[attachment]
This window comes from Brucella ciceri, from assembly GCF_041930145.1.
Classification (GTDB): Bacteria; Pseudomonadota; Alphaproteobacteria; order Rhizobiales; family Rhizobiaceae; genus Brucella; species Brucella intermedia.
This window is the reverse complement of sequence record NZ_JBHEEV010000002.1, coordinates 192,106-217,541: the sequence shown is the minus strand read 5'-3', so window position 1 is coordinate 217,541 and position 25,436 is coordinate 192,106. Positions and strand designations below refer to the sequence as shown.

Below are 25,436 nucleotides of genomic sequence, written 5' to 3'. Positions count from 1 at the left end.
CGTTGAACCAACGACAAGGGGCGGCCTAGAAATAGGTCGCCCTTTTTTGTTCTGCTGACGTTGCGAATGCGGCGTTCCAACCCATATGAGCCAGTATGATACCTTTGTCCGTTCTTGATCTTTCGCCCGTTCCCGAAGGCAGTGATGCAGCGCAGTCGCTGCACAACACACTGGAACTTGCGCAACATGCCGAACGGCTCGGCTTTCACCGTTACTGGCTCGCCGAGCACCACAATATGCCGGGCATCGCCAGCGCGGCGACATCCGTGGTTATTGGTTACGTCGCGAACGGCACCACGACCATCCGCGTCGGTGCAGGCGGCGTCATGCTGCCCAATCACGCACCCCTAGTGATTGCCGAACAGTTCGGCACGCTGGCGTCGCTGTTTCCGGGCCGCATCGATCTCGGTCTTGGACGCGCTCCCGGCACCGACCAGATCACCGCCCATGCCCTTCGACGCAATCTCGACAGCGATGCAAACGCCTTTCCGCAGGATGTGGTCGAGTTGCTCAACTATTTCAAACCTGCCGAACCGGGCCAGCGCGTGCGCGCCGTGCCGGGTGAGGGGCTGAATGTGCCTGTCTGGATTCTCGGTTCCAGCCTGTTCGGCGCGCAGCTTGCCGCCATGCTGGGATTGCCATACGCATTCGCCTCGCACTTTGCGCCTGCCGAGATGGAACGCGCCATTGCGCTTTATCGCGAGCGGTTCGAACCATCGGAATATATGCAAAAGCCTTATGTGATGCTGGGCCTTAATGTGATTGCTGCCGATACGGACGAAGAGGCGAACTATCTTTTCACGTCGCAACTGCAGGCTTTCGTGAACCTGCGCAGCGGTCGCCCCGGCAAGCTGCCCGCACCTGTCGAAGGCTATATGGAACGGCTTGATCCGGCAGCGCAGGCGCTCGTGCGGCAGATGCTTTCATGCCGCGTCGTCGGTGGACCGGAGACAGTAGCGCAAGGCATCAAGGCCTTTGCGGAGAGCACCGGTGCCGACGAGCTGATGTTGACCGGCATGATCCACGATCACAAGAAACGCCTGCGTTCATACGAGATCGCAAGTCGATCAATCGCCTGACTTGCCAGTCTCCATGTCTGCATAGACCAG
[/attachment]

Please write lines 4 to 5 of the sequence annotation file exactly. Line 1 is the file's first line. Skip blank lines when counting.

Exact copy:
Below are 25,436 nucleotides of genomic sequence, written 5' to 3'. Positions count from 1 at the left end.
CGTTGAACCAACGACAAGGGGCGGCCTAGAAATAGGTCGCCCTTTTTTGTTCTGCTGACGTTGCGAATGCGGCGTTCCAACCCATATGAGCCAGTATGATACCTTTGTCCGTTCTTGATCTTTCGCCCGTTCCCGAAGGCAGTGATGCAGCGCAGTCGCTGCACAACACACTGGAACTTGCGCAACATGCCGAACGGCTCGGCTTTCACCGTTACTGGCTCGCCGAGCACCACAATATGCCGGGCATCGCCAGCGCGGCGACATCCGTGGTTATTGGTTACGTCGCGAACGGCACCACGACCATCCGCGTCGGTGCAGGCGGCGTCATGCTGCCCAATCACGCACCCCTAGTGATTGCCGAACAGTTCGGCACGCTGGCGTCGCTGTTTCCGGGCCGCATCGATCTCGGTCTTGGACGCGCTCCCGGCACCGACCAGATCACCGCCCATGCCCTTCGACGCAATCTCGACAGCGATGCAAACGCCTTTCCGCAGGATGTGGTCGAGTTGCTCAACTATTTCAAACCTGCCGAACCGGGCCAGCGCGTGCGCGCCGTGCCGGGTGAGGGGCTGAATGTGCCTGTCTGGATTCTCGGTTCCAGCCTGTTCGGCGCGCAGCTTGCCGCCATGCTGGGATTGCCATACGCATTCGCCTCGCACTTTGCGCCTGCCGAGATGGAACGCGCCATTGCGCTTTATCGCGAGCGGTTCGAACCATCGGAATATATGCAAAAGCCTTATGTGATGCTGGGCCTTAATGTGATTGCTGCCGATACGGACGAAGAGGCGAACTATCTTTTCACGTCGCAACTGCAGGCTTTCGTGAACCTGCGCAGCGGTCGCCCCGGCAAGCTGCCCGCACCTGTCGAAGGCTATATGGAACGGCTTGATCCGGCAGCGCAGGCGCTCGTGCGGCAGATGCTTTCATGCCGCGTCGTCGGTGGACCGGAGACAGTAGCGCAAGGCATCAAGGCCTTTGCGGAGAGCACCGGTGCCGACGAGCTGATGTTGACCGGCATGATCCACGATCACAAGAAACGCCTGCGTTCATACGAGATCGCAAGTCGATCAATCGCCTGACTTGCCAGTCTCCATGTCTGCATAGACCAG